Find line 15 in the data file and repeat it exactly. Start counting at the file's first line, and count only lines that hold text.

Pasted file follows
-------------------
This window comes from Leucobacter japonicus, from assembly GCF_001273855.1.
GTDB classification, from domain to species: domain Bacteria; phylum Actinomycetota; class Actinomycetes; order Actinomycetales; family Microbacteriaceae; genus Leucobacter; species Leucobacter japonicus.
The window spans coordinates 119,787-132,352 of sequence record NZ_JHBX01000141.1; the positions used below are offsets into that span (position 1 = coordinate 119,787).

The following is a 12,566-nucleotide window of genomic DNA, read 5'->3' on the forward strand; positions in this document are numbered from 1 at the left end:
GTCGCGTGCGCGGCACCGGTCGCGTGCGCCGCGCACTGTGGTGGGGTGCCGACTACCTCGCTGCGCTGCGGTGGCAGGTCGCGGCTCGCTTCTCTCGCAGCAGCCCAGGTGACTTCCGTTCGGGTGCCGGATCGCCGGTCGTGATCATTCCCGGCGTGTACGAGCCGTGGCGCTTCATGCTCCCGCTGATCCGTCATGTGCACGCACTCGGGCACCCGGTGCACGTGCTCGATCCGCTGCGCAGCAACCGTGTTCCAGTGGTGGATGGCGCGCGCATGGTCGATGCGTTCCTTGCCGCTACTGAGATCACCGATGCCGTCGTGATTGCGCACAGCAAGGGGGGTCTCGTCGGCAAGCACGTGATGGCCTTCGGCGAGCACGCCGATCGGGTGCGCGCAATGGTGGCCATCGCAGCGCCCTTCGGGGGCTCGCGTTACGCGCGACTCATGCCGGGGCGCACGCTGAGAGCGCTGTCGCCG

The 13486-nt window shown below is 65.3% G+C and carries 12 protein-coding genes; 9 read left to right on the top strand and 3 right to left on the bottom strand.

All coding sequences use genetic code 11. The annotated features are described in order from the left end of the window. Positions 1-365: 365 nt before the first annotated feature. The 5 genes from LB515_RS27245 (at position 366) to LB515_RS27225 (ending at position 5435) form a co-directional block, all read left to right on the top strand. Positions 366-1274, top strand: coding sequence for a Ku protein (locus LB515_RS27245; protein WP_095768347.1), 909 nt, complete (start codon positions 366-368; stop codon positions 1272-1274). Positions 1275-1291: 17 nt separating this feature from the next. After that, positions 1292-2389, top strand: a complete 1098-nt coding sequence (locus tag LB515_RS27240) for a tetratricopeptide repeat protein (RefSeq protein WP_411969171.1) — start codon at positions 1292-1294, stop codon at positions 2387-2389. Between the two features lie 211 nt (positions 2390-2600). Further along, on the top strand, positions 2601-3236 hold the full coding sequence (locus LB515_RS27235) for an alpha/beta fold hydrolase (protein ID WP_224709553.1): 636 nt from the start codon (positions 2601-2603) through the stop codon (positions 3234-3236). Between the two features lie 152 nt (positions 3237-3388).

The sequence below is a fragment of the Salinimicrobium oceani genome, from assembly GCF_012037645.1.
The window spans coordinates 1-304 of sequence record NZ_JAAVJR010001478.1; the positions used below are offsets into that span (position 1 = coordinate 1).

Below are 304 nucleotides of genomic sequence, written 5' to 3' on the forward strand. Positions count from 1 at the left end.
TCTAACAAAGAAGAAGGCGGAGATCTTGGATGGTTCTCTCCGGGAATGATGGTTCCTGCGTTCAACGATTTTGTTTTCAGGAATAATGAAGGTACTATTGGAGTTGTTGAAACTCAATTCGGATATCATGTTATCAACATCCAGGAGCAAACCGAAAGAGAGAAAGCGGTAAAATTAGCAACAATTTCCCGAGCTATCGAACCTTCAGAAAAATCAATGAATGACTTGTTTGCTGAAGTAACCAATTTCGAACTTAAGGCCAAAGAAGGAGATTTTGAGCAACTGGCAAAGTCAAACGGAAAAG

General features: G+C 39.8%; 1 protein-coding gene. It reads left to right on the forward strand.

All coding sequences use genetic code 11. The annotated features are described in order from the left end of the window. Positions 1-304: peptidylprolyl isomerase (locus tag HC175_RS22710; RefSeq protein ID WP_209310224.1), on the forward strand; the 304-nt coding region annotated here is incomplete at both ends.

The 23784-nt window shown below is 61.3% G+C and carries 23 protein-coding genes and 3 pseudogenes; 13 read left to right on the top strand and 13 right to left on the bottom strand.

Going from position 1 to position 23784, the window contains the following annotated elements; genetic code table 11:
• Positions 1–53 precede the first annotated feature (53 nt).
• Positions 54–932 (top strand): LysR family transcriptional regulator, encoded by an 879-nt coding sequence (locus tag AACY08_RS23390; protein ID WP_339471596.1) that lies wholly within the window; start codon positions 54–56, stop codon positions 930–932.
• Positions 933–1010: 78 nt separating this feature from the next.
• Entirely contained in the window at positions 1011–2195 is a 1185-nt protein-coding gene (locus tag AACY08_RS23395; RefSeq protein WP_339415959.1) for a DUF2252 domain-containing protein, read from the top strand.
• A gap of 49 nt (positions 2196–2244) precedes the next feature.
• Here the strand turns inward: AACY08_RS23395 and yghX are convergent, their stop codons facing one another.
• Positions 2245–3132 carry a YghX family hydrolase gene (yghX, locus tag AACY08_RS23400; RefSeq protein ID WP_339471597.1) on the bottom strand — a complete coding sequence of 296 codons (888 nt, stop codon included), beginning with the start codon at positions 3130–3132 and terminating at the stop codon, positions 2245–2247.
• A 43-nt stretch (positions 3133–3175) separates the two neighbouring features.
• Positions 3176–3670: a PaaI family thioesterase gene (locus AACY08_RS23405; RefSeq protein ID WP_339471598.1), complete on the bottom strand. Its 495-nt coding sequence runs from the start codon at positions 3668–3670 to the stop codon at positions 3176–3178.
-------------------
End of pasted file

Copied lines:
Going from position 1 to position 23784, the window contains the following annotated elements; genetic code table 11: